I was approaching seven years with a law firm, and I was unhappier than ever.
While I was good at my job, the company culture wasn’t a good fit, we were constantly short-staffed without any relief, and there was no room for advancement. Moreover, I was neither passionate about, nor interested in the legal field. Despite going to bed in tears and waking up dreading the day, my salary, insurance, 401k, and flexible schedule made me complacent about finding a career that I loved. Change felt daunting.
For many years, I've loved to bake as a hobby, and had even formed an LLC to sell at events here and there. However, baking remained a side gig that I doubted would ever grow into anything else. Anytime a customer or friend urged me to bake full-time, I thought to myself, "Easier said than done. Don't they know how high the risks are? How much time, effort, and money it would take? Who'd run the business if my husband and I had a baby in the near future? My husband's in graduate school—we'd have to purchase our own insurance, and that sounds expensive. How would we navigate all this new territory?"
And yet, I planned bakery menus when I daydreamed. I continued to bake and learn about baking whenever I could. Whenever someone asked the age-old question, “If money weren’t an obstacle, what would you want to do for a living?” the answer was always, unequivocally: “I’d open a bakery.”
Then I got an email from the University of Virginia Alumni Association, and everything changed. They were offering a career change program in partnership with Mission Collaborative, and it sounded like exactly what I needed.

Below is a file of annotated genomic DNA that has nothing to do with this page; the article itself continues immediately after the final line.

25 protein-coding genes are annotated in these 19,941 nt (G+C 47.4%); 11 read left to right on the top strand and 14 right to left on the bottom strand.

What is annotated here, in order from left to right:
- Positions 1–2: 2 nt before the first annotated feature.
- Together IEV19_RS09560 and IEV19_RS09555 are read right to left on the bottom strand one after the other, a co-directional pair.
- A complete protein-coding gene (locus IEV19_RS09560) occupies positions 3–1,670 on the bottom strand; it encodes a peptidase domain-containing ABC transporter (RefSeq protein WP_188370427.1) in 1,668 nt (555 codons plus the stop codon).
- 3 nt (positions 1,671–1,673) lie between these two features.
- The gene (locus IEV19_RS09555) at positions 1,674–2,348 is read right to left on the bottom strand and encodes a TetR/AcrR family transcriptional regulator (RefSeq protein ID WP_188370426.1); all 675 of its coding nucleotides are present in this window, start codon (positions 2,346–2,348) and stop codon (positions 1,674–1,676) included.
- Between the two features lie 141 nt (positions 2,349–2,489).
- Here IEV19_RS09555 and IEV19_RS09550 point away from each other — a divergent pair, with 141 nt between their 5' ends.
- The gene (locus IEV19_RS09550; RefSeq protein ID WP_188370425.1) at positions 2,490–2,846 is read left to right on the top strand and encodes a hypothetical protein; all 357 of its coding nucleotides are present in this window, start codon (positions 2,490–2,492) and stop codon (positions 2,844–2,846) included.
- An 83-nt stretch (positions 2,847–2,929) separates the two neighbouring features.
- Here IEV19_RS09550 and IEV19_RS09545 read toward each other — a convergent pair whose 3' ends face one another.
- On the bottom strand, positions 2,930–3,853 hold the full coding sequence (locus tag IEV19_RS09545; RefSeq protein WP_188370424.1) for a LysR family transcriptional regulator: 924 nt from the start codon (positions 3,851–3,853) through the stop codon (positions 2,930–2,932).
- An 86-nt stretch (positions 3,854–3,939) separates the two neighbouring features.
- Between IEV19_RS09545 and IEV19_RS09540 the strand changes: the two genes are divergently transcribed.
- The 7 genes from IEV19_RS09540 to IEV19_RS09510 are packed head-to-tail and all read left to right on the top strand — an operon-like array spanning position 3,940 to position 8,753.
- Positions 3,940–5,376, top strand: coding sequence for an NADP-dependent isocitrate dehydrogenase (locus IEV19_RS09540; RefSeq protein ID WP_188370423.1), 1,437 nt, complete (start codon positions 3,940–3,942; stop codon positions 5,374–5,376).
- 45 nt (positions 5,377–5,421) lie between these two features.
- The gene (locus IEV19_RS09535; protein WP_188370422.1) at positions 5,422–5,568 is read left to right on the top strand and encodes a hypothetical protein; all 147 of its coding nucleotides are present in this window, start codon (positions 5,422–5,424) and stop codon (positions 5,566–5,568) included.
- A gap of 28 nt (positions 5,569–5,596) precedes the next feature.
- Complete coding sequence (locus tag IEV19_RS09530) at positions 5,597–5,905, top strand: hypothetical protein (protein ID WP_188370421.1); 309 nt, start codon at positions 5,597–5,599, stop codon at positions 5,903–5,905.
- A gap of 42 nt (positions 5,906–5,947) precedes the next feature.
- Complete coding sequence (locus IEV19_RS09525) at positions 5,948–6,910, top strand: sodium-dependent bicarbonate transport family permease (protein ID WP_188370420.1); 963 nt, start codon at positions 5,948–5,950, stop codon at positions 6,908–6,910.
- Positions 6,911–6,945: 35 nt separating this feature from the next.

My experience in the program prodded me to confront my paralyzing fear and anxiety of leaving a comfortable career/field. More specifically, the program challenged me to ask myself what I wanted from a satisfying career, why I wanted those things, and what (sometimes terrifying) steps I was willing to take to get there. Most of the potential career paths I explored during the program were in the corporate and government realms. They felt safe and conventionally respectable, and they were the ones my career changer peers encouraged the most.
However, I also jotted down "Open a bakery???" as my last idea. The risks were significantly higher and the necessary changes were more vast. It was pretty much crickets when I asked fellow participants for feedback on that path (understandably--none of them had first- or second-hand experience with owning a food business). I admit that was a little discouraging, but I actually walked away from the program more confident than ever that I wanted to work with food and be my own boss. I realized that the risks that came with trying were more bearable than staying in a career that made me utterly miserable.
Two weeks after the program, I contacted a well-known bakery owner in Richmond. He was looking for a morning bak